The association between bronchopulmonary dysplasia and squamous basal cells requires further study. The observed correlations may be a consequence of direct trauma to the airway during intubation and surgery in combination with free radical changes from prolonged intubation. It is also possible that the squamous metaplasia phenotype is congenitally predisposed in certain pediatric patients, although the relationship was not clearly demonstrated [13]. If substantiated, this predisposition would explain why premature patients have significantly higher rates of squamous basal cells compared to their full-term peers [35].

Future directions

The rise of tissue engineering has provided promising techniques with the intention of creating viable tracheal replacement grafts [8, 36, 37]. Successful grafting not only requires an optimal cell source and scaffold for integration but also the appropriate cellular microenvironment for complete epithelialization [8]. Although our data indicate that brush biopsy cells have significant therapeutic potential, a subset of samples contained squamous basal cells that do not regenerate the epithelium. Further studies could determine if cell rejuvenation methods would improve the performance of samples with low-performance metrics.

Study limitations

We recognize that our understanding of the squamous basal cell phenotype is limited by sample size and that the study may be underpowered to detect smaller effect sizes, particularly those related to tracheal stenosis. We also acknowledge that our cross-sectional study design could be enhanced by a longitudinal study. Finally, we understand that our sampling method may have underestimated the frequency of squamous basal cells in pediatric and adult airways.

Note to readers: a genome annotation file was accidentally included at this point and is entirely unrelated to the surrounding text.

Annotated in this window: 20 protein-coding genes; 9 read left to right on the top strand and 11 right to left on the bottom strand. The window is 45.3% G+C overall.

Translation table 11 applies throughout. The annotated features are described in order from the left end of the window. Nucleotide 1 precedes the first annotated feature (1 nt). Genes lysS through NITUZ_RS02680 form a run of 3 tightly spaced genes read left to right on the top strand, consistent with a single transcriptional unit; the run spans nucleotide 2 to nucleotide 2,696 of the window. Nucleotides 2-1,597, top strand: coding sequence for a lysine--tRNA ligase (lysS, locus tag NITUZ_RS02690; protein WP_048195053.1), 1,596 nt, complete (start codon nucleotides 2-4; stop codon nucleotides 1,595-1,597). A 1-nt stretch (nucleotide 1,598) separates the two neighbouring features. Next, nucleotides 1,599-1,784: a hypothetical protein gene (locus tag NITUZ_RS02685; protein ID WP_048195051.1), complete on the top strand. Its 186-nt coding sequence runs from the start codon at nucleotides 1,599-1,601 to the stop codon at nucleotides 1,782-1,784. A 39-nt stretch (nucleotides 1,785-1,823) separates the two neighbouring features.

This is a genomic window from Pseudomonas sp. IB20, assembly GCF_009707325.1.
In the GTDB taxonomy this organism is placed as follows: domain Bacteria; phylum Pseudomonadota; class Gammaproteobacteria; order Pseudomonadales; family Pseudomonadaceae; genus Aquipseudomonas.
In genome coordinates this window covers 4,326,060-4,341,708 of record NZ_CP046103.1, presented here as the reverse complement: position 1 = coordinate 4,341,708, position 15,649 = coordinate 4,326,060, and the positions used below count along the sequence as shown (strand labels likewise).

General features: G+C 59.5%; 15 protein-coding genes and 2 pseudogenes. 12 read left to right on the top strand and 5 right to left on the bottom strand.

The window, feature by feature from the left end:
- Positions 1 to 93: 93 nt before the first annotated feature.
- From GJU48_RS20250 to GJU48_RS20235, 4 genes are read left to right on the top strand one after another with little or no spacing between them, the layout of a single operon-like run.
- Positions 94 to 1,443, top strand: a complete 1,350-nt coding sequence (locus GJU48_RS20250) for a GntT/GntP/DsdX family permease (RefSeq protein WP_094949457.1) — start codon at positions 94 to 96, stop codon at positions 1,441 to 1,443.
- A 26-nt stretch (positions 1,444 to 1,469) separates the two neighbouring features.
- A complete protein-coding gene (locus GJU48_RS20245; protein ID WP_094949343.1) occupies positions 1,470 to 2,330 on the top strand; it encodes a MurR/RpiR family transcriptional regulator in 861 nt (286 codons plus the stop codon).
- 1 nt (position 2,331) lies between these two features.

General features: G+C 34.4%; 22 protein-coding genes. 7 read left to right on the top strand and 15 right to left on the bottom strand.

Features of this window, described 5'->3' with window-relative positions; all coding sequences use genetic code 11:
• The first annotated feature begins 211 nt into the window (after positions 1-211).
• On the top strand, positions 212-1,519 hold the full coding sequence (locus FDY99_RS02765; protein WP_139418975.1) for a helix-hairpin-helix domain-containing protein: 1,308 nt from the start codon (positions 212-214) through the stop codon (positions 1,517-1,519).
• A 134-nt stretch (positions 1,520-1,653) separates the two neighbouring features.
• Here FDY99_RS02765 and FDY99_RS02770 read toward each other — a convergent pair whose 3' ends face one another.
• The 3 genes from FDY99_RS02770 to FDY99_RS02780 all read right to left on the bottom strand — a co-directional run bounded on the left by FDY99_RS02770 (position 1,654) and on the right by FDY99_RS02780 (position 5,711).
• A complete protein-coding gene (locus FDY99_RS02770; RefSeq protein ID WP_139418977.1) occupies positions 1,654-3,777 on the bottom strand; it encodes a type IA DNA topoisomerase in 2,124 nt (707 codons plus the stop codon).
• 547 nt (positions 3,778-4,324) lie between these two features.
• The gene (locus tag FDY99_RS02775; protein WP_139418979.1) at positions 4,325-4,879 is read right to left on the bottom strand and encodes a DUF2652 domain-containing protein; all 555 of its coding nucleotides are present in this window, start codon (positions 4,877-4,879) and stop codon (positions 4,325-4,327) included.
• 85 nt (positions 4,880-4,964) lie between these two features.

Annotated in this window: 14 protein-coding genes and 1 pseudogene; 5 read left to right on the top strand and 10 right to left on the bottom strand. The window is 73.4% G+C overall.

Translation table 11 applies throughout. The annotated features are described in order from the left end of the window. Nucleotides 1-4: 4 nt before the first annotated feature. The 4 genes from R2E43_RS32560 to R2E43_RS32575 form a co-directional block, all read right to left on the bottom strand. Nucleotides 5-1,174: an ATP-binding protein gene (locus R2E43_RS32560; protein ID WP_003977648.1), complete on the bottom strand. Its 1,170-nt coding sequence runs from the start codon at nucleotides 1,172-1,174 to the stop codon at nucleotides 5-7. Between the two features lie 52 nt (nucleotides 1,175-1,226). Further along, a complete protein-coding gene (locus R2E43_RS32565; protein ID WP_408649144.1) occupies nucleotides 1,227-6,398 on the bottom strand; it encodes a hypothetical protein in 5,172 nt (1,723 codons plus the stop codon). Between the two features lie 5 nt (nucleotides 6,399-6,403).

Our data suggest that screening high-risk pediatric or adult population based on clinical risk factors and laboratory findings could define appropriate candidates for airway reconstruction with tracheal scaffolds.

Availability of data and materials

Not applicable.


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National Institutes of Health, Grant/Award Number: NHLBI R01HL157039.

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LZ; KS; SR and TC wrote the main manuscript. LZ; NK; KM; JC, LM; AM; SR and TC contributed to the main manuscript. JC; LZ; NK; KM; JS; and CH prepared figures and tables. LZ; NK; KM; CH; JS; JC; LM; AM; SR and TC contributed to the data analysis. KM; CH and JS contributed to experimentation. JC; LM; AM; SR and TC served as scientific advisors. All authors were involved in drafting the article or revising it critically for important intellectual content, and all authors approved the final version to be published.

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Correspondence to Tendy Chiang.

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This study was approved by the institutional review boards of two tertiary-level pediatric and adult hospitals (Nationwide Children’s Hospital IRB STUDY00000847, Ohio State University 2021N0027). Pediatric and adult patients undergoing scheduled direct laryngoscopy and bronchoscopy (DLB) were voluntarily recruited. Demographics of the patients recruited were recorded.

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Zhang, L., Kelly, N., Shontz, K.M. et al. Airway disease decreases the therapeutic potential of epithelial stem cells. Respir Res 25, 28 (2024).